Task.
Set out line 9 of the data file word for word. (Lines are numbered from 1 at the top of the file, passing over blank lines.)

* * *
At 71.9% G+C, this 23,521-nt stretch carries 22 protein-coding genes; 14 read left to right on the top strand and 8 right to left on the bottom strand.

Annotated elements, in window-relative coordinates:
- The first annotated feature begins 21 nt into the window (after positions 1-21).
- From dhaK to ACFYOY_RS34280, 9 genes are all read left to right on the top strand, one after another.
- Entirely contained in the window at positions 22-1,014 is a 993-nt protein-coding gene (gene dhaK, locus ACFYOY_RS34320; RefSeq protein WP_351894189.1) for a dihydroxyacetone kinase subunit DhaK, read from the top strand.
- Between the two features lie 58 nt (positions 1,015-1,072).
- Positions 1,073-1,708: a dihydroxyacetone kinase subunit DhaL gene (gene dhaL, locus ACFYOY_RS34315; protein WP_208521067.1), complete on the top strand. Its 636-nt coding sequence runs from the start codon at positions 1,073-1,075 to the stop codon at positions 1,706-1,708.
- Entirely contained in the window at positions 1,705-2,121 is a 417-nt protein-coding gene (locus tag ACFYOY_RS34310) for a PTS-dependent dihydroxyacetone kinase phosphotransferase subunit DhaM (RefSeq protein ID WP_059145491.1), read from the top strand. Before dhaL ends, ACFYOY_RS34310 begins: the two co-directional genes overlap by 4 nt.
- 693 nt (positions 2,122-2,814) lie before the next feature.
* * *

- 693 nt (positions 2,122-2,814) lie before the next feature.